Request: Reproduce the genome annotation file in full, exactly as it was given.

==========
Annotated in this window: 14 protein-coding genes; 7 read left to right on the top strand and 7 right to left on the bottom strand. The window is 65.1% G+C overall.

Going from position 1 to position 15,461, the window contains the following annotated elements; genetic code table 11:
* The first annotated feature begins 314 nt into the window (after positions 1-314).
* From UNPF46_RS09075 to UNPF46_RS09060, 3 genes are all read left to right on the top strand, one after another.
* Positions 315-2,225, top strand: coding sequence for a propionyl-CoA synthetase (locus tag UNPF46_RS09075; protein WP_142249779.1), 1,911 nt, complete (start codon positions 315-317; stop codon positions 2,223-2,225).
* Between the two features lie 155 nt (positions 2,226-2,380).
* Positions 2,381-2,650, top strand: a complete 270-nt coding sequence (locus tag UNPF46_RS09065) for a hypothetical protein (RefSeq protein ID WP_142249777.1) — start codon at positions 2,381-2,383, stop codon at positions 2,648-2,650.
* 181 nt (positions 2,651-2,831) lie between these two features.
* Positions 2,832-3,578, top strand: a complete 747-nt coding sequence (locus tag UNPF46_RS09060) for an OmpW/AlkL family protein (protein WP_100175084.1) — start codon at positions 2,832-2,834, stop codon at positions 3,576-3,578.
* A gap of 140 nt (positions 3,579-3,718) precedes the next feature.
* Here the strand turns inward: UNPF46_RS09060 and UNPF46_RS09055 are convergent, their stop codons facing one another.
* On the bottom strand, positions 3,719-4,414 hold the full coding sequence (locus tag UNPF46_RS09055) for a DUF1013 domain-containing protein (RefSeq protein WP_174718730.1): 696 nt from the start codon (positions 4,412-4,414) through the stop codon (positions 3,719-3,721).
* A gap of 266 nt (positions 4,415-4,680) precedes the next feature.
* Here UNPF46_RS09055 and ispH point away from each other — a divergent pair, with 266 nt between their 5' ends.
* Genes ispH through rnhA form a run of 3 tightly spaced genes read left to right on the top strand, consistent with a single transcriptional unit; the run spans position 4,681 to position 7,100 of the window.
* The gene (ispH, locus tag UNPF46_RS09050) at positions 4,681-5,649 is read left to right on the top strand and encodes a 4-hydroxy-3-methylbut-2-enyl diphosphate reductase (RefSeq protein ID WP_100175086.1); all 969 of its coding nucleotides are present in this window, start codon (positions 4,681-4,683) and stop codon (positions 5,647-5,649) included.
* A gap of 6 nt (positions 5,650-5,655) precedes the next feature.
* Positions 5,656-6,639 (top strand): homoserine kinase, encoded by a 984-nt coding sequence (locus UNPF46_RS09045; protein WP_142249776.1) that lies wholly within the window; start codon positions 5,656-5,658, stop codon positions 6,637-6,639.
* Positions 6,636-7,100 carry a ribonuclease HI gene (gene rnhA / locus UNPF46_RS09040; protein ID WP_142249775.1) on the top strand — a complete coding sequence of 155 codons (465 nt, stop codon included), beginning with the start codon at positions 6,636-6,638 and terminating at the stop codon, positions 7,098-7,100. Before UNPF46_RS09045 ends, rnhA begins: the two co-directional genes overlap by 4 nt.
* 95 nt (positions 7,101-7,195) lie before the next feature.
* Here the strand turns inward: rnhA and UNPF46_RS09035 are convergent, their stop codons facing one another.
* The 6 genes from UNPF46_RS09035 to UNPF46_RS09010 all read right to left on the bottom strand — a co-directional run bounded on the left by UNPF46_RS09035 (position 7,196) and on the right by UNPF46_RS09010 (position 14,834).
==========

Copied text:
Annotated in this window: 14 protein-coding genes; 7 read left to right on the top strand and 7 right to left on the bottom strand. The window is 65.1% G+C overall.

Going from position 1 to position 15,461, the window contains the following annotated elements; genetic code table 11:
* The first annotated feature begins 314 nt into the window (after positions 1-314).
* From UNPF46_RS09075 to UNPF46_RS09060, 3 genes are all read left to right on the top strand, one after another.
* Positions 315-2,225, top strand: coding sequence for a propionyl-CoA synthetase (locus tag UNPF46_RS09075; protein WP_142249779.1), 1,911 nt, complete (start codon positions 315-317; stop codon positions 2,223-2,225).
* Between the two features lie 155 nt (positions 2,226-2,380).
* Positions 2,381-2,650, top strand: a complete 270-nt coding sequence (locus tag UNPF46_RS09065) for a hypothetical protein (RefSeq protein ID WP_142249777.1) — start codon at positions 2,381-2,383, stop codon at positions 2,648-2,650.
* 181 nt (positions 2,651-2,831) lie between these two features.
* Positions 2,832-3,578, top strand: a complete 747-nt coding sequence (locus tag UNPF46_RS09060) for an OmpW/AlkL family protein (protein WP_100175084.1) — start codon at positions 2,832-2,834, stop codon at positions 3,576-3,578.
* A gap of 140 nt (positions 3,579-3,718) precedes the next feature.
* Here the strand turns inward: UNPF46_RS09060 and UNPF46_RS09055 are convergent, their stop codons facing one another.
* On the bottom strand, positions 3,719-4,414 hold the full coding sequence (locus tag UNPF46_RS09055) for a DUF1013 domain-containing protein (RefSeq protein WP_174718730.1): 696 nt from the start codon (positions 4,412-4,414) through the stop codon (positions 3,719-3,721).
* A gap of 266 nt (positions 4,415-4,680) precedes the next feature.
* Here UNPF46_RS09055 and ispH point away from each other — a divergent pair, with 266 nt between their 5' ends.
* Genes ispH through rnhA form a run of 3 tightly spaced genes read left to right on the top strand, consistent with a single transcriptional unit; the run spans position 4,681 to position 7,100 of the window.
* The gene (ispH, locus tag UNPF46_RS09050) at positions 4,681-5,649 is read left to right on the top strand and encodes a 4-hydroxy-3-methylbut-2-enyl diphosphate reductase (RefSeq protein ID WP_100175086.1); all 969 of its coding nucleotides are present in this window, start codon (positions 4,681-4,683) and stop codon (positions 5,647-5,649) included.
* A gap of 6 nt (positions 5,650-5,655) precedes the next feature.
* Positions 5,656-6,639 (top strand): homoserine kinase, encoded by a 984-nt coding sequence (locus UNPF46_RS09045; protein WP_142249776.1) that lies wholly within the window; start codon positions 5,656-5,658, stop codon positions 6,637-6,639.
* Positions 6,636-7,100 carry a ribonuclease HI gene (gene rnhA / locus UNPF46_RS09040; protein ID WP_142249775.1) on the top strand — a complete coding sequence of 155 codons (465 nt, stop codon included), beginning with the start codon at positions 6,636-6,638 and terminating at the stop codon, positions 7,098-7,100. Before UNPF46_RS09045 ends, rnhA begins: the two co-directional genes overlap by 4 nt.
* 95 nt (positions 7,101-7,195) lie before the next feature.
* Here the strand turns inward: rnhA and UNPF46_RS09035 are convergent, their stop codons facing one another.
* The 6 genes from UNPF46_RS09035 to UNPF46_RS09010 all read right to left on the bottom strand — a co-directional run bounded on the left by UNPF46_RS09035 (position 7,196) and on the right by UNPF46_RS09010 (position 14,834).